The start of modern Indian theatre can be sketched to constructing of Calcutta Theatre in 1779. In the year 1795, Horasim Lebedev, a Russian dramatist, along with Goloknath Das, a Bengali theatre lover, staged the Bangle translation of two English comedies "Disguise" and "Love is the best doctor" in Kolkata. In 1831, Prasanna Kumar Thankur, set up "Hindu Rangamanch" at Kolkata and also staged Wilson's English translation of Bhavabhuti's Sanskrit Theatre "Uttar Ramachiritan" laying the groundwork for modern theatre in India. Other essential efforts on Bengali theatre scene include Jorasanko Natyashala (1854), private theatre stage by Ramsay Basak and Ashutosh Deb (1857), Vidyotshini Mancha (1857), Metropolitan Theatre (1859), Shobhabazar Private Theatrical Society (1865), Bagbazar Amateur Theatre (1868) and Bahubazar Natyashala (1866).
Another rich theatre in the eastern zone is the Assamese Theatre. Assamese theatre boasts of rich and valuable history. There are various types of Assamese theatre which has been composed by reformers of Vaishnava like Madhavadeva and Sankaradeva that have been successfully staged in community halls known as "nam-ghar". There are many modes of performance like Bhaoriya, Dhuliya, and Oja-Pali. Assamese theatre, which first appeared in Guwahati, drew all its initial ingredients from the theatre of western mould with proscenium stage and Anglo-European dramatic structure. This was the forty nine years after the annexation of the state of Assam. The education and exposure to Bengali theatre at Kolkata, during higher studies, inspired many students from new generation into Assamese. This wave occurred in the 19th century and also motivated the youth to make theatre in Assamese language, which became famous instantly and moved entire state of Assam.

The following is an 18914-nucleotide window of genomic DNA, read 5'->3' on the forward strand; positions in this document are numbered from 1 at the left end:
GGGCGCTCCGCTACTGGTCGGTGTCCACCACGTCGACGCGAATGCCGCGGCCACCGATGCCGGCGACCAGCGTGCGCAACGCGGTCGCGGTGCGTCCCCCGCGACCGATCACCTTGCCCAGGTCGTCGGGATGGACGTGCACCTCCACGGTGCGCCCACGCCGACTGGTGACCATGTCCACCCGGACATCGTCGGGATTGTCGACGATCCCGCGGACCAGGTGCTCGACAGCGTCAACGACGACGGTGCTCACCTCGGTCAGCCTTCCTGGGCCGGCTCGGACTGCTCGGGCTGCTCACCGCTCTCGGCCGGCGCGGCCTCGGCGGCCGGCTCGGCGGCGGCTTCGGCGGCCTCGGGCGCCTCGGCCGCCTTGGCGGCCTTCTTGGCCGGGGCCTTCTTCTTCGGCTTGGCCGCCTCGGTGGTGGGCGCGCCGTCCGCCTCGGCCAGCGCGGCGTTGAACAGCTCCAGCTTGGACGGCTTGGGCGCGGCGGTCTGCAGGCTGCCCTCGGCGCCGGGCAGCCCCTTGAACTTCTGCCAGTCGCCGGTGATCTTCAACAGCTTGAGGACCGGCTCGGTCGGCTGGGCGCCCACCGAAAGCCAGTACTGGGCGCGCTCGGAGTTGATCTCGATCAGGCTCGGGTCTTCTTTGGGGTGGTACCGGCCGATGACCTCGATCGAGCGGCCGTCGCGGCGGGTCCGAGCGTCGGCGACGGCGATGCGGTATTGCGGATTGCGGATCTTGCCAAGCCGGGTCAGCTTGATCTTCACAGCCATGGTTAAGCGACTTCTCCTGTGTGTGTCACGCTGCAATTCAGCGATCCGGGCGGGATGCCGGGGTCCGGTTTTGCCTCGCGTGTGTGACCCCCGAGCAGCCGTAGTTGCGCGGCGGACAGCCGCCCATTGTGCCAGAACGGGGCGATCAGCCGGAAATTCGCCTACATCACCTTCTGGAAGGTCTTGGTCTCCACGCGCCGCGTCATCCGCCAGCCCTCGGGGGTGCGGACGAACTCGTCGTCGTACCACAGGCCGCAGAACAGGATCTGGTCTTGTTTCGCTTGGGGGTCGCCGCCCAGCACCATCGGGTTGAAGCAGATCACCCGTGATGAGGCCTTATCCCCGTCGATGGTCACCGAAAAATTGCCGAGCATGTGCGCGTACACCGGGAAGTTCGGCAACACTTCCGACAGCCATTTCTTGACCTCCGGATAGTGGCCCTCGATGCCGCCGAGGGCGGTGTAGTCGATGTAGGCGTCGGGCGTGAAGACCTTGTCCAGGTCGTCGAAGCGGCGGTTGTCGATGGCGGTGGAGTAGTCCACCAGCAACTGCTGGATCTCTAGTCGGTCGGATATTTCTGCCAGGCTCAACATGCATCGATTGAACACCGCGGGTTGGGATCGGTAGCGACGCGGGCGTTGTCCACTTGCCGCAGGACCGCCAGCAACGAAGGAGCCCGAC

The initial years witnessed the growth of Assamese theatre in a grand way, performances in Assamese theatre were held on a temporarily erected stage. Permanent structures came up in the 1890s and with the onset of second decade of 20th century, all sub divisional towns and districts, including semi urban places, had at least one theatre. However, it was neither daily, nor weekly, nor even monthly fare.